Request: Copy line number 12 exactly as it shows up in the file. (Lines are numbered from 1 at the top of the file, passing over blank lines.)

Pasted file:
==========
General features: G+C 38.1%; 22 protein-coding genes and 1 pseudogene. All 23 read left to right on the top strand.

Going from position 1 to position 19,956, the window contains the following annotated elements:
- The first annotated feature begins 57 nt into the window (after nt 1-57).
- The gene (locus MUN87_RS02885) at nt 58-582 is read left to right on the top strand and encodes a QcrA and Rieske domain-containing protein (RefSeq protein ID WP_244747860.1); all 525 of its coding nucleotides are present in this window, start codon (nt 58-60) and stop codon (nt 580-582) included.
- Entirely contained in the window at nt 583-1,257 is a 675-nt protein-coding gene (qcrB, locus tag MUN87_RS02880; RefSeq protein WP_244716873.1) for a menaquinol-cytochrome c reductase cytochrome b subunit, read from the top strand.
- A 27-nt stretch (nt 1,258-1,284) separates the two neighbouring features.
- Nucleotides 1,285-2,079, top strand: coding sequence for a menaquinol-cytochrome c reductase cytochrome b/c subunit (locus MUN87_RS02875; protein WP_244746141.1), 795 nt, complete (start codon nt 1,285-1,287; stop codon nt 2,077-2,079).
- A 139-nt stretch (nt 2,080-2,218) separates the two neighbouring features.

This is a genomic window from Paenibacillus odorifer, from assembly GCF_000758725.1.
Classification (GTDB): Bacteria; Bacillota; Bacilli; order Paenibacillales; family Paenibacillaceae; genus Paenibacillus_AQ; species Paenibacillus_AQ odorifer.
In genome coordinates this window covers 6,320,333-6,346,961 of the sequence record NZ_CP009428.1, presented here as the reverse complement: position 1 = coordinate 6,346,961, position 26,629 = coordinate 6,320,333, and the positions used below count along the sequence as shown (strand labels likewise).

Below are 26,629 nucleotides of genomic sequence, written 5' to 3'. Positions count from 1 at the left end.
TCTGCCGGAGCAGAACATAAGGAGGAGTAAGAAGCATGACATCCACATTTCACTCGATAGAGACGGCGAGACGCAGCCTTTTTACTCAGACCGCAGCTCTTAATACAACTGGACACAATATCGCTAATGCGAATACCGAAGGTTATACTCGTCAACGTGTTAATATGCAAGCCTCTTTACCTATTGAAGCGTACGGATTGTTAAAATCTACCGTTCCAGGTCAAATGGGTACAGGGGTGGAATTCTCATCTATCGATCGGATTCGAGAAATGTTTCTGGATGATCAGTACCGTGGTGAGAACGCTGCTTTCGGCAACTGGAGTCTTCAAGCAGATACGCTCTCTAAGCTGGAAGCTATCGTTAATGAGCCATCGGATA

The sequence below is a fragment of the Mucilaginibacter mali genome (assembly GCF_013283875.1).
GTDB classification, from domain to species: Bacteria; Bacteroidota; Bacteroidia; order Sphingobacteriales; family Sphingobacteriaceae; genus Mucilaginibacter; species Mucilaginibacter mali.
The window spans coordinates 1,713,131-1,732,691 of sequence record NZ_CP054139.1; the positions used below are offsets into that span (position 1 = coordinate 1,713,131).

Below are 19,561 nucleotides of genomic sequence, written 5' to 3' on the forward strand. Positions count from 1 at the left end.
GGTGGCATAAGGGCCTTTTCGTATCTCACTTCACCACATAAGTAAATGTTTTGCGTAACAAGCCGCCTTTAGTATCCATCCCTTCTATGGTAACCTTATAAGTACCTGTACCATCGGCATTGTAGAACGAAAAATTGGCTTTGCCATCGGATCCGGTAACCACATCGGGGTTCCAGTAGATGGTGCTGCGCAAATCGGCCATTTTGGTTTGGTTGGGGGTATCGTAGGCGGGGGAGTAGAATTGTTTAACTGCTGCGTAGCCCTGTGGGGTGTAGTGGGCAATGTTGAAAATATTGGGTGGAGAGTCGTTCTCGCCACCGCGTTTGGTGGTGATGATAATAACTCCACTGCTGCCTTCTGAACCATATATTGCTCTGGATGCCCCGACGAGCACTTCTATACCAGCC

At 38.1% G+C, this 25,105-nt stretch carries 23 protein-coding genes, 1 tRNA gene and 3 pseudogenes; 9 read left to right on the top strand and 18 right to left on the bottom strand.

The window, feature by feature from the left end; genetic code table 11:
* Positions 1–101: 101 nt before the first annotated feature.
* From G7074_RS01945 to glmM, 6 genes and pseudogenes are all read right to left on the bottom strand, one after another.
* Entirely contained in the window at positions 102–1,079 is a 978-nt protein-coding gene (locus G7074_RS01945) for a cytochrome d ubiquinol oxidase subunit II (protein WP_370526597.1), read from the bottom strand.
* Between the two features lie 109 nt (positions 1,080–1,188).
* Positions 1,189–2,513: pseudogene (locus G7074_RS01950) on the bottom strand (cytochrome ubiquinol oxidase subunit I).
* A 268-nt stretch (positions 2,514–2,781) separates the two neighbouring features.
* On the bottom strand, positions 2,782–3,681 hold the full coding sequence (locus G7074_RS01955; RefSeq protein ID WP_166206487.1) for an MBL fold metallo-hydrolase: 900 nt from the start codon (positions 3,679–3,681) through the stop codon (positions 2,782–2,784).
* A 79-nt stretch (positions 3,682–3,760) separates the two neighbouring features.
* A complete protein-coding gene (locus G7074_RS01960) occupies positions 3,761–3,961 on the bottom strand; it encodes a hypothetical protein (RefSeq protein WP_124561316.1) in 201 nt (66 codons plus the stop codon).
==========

Below are 26,629 nucleotides of genomic sequence, written 5' to 3'. Positions count from 1 at the left end.